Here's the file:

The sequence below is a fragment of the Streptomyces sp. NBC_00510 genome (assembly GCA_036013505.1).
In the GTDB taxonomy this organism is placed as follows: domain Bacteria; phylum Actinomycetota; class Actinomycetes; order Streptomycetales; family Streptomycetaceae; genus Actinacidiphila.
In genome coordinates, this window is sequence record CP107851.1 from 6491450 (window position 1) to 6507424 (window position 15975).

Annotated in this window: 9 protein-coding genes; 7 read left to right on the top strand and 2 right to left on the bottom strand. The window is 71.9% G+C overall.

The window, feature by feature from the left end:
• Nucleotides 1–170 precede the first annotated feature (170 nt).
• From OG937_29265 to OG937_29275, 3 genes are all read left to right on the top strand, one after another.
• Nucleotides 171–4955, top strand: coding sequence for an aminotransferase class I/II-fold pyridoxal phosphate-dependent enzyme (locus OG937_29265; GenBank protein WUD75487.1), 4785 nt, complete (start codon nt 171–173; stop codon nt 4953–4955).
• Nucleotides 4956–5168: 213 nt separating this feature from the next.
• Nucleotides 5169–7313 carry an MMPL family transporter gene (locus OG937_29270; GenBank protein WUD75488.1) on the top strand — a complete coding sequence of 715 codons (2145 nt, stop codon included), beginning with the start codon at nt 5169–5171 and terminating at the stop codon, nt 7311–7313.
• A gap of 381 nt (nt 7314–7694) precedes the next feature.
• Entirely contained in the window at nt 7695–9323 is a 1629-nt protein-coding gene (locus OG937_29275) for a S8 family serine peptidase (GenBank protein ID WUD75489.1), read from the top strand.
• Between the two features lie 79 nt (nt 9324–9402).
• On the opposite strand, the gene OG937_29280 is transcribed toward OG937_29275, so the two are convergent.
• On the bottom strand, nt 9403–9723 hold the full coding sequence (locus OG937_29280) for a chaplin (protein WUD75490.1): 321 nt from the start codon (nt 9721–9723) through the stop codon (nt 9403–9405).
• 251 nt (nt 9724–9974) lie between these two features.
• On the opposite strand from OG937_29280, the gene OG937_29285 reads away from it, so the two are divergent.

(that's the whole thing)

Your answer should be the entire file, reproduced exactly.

The sequence below is a fragment of the Streptomyces sp. NBC_00510 genome (assembly GCA_036013505.1).
In the GTDB taxonomy this organism is placed as follows: domain Bacteria; phylum Actinomycetota; class Actinomycetes; order Streptomycetales; family Streptomycetaceae; genus Actinacidiphila.
In genome coordinates, this window is sequence record CP107851.1 from 6491450 (window position 1) to 6507424 (window position 15975).

Annotated in this window: 9 protein-coding genes; 7 read left to right on the top strand and 2 right to left on the bottom strand. The window is 71.9% G+C overall.

The window, feature by feature from the left end:
• Nucleotides 1–170 precede the first annotated feature (170 nt).
• From OG937_29265 to OG937_29275, 3 genes are all read left to right on the top strand, one after another.
• Nucleotides 171–4955, top strand: coding sequence for an aminotransferase class I/II-fold pyridoxal phosphate-dependent enzyme (locus OG937_29265; GenBank protein WUD75487.1), 4785 nt, complete (start codon nt 171–173; stop codon nt 4953–4955).
• Nucleotides 4956–5168: 213 nt separating this feature from the next.
• Nucleotides 5169–7313 carry an MMPL family transporter gene (locus OG937_29270; GenBank protein WUD75488.1) on the top strand — a complete coding sequence of 715 codons (2145 nt, stop codon included), beginning with the start codon at nt 5169–5171 and terminating at the stop codon, nt 7311–7313.
• A gap of 381 nt (nt 7314–7694) precedes the next feature.
• Entirely contained in the window at nt 7695–9323 is a 1629-nt protein-coding gene (locus OG937_29275) for a S8 family serine peptidase (GenBank protein ID WUD75489.1), read from the top strand.
• Between the two features lie 79 nt (nt 9324–9402).
• On the opposite strand, the gene OG937_29280 is transcribed toward OG937_29275, so the two are convergent.
• On the bottom strand, nt 9403–9723 hold the full coding sequence (locus OG937_29280) for a chaplin (protein WUD75490.1): 321 nt from the start codon (nt 9721–9723) through the stop codon (nt 9403–9405).
• 251 nt (nt 9724–9974) lie between these two features.
• On the opposite strand from OG937_29280, the gene OG937_29285 reads away from it, so the two are divergent.